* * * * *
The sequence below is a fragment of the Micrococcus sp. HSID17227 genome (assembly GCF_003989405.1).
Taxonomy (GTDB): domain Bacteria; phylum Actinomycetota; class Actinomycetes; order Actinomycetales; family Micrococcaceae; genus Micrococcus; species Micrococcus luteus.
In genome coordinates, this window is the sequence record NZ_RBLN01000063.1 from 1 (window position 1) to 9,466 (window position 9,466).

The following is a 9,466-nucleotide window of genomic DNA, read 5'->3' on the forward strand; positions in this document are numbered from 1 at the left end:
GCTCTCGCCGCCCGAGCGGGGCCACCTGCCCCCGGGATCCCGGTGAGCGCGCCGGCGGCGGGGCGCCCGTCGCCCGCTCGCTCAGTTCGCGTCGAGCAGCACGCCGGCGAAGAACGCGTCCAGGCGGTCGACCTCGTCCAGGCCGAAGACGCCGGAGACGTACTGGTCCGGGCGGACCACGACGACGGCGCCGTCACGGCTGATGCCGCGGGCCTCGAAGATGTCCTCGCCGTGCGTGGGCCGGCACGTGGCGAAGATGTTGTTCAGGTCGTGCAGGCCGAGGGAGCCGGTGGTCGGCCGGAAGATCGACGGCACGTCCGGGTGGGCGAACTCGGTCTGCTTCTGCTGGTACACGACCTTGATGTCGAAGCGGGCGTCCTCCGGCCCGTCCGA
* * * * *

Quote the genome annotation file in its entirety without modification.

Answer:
The sequence below is a fragment of the Micrococcus sp. HSID17227 genome (assembly GCF_003989405.1).
Taxonomy (GTDB): domain Bacteria; phylum Actinomycetota; class Actinomycetes; order Actinomycetales; family Micrococcaceae; genus Micrococcus; species Micrococcus luteus.
In genome coordinates, this window is the sequence record NZ_RBLN01000063.1 from 1 (window position 1) to 9,466 (window position 9,466).

The following is a 9,466-nucleotide window of genomic DNA, read 5'->3' on the forward strand; positions in this document are numbered from 1 at the left end:
GCTCTCGCCGCCCGAGCGGGGCCACCTGCCCCCGGGATCCCGGTGAGCGCGCCGGCGGCGGGGCGCCCGTCGCCCGCTCGCTCAGTTCGCGTCGAGCAGCACGCCGGCGAAGAACGCGTCCAGGCGGTCGACCTCGTCCAGGCCGAAGACGCCGGAGACGTACTGGTCCGGGCGGACCACGACGACGGCGCCGTCACGGCTGATGCCGCGGGCCTCGAAGATGTCCTCGCCGTGCGTGGGCCGGCACGTGGCGAAGATGTTGTTCAGGTCGTGCAGGCCGAGGGAGCCGGTGGTCGGCCGGAAGATCGACGGCACGTCCGGGTGGGCGAACTCGGTCTGCTTCTGCTGGTACACGACCTTGATGTCGAAGCGGGCGTCCTCCGGCCCGTCCGA